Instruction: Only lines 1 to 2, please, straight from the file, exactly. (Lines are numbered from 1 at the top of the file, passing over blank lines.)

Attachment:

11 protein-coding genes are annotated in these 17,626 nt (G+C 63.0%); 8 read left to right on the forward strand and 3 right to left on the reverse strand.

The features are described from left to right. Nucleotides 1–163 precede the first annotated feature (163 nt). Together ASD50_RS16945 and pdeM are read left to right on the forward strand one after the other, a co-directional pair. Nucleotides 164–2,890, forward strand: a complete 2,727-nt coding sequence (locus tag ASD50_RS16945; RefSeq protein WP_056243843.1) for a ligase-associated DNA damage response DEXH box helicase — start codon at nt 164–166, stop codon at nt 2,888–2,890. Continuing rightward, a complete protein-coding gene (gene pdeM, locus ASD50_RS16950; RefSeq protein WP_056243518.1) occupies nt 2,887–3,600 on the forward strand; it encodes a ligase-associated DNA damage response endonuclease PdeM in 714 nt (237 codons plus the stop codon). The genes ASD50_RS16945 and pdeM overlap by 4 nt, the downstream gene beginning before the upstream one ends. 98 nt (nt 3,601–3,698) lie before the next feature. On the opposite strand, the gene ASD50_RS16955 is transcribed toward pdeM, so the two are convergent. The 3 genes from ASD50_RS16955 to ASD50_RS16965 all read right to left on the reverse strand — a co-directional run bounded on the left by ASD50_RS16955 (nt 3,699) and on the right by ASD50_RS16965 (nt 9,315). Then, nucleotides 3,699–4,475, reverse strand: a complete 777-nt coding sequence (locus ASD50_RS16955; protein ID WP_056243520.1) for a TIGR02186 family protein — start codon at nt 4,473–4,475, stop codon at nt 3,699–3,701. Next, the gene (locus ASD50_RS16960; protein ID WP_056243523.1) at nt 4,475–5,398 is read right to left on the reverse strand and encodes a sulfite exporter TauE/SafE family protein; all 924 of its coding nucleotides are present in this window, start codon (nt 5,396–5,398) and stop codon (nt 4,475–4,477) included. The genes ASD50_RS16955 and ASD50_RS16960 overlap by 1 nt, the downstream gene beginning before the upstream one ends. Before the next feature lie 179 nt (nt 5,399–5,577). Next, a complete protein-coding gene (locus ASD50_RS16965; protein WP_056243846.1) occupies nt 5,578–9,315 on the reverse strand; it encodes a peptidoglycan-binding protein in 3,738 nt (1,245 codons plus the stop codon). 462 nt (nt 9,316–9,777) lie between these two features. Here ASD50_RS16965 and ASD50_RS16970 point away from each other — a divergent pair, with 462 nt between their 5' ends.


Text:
11 protein-coding genes are annotated in these 17,626 nt (G+C 63.0%); 8 read left to right on the forward strand and 3 right to left on the reverse strand.

The features are described from left to right. Nucleotides 1–163 precede the first annotated feature (163 nt). Together ASD50_RS16945 and pdeM are read left to right on the forward strand one after the other, a co-directional pair. Nucleotides 164–2,890, forward strand: a complete 2,727-nt coding sequence (locus tag ASD50_RS16945; RefSeq protein WP_056243843.1) for a ligase-associated DNA damage response DEXH box helicase — start codon at nt 164–166, stop codon at nt 2,888–2,890. Continuing rightward, a complete protein-coding gene (gene pdeM, locus ASD50_RS16950; RefSeq protein WP_056243518.1) occupies nt 2,887–3,600 on the forward strand; it encodes a ligase-associated DNA damage response endonuclease PdeM in 714 nt (237 codons plus the stop codon). The genes ASD50_RS16945 and pdeM overlap by 4 nt, the downstream gene beginning before the upstream one ends. 98 nt (nt 3,601–3,698) lie before the next feature. On the opposite strand, the gene ASD50_RS16955 is transcribed toward pdeM, so the two are convergent. The 3 genes from ASD50_RS16955 to ASD50_RS16965 all read right to left on the reverse strand — a co-directional run bounded on the left by ASD50_RS16955 (nt 3,699) and on the right by ASD50_RS16965 (nt 9,315). Then, nucleotides 3,699–4,475, reverse strand: a complete 777-nt coding sequence (locus ASD50_RS16955; protein ID WP_056243520.1) for a TIGR02186 family protein — start codon at nt 4,473–4,475, stop codon at nt 3,699–3,701. Next, the gene (locus ASD50_RS16960; protein ID WP_056243523.1) at nt 4,475–5,398 is read right to left on the reverse strand and encodes a sulfite exporter TauE/SafE family protein; all 924 of its coding nucleotides are present in this window, start codon (nt 5,396–5,398) and stop codon (nt 4,475–4,477) included. The genes ASD50_RS16955 and ASD50_RS16960 overlap by 1 nt, the downstream gene beginning before the upstream one ends. Before the next feature lie 179 nt (nt 5,399–5,577). Next, a complete protein-coding gene (locus ASD50_RS16965; protein WP_056243846.1) occupies nt 5,578–9,315 on the reverse strand; it encodes a peptidoglycan-binding protein in 3,738 nt (1,245 codons plus the stop codon). 462 nt (nt 9,316–9,777) lie between these two features. Here ASD50_RS16965 and ASD50_RS16970 point away from each other — a divergent pair, with 462 nt between their 5' ends.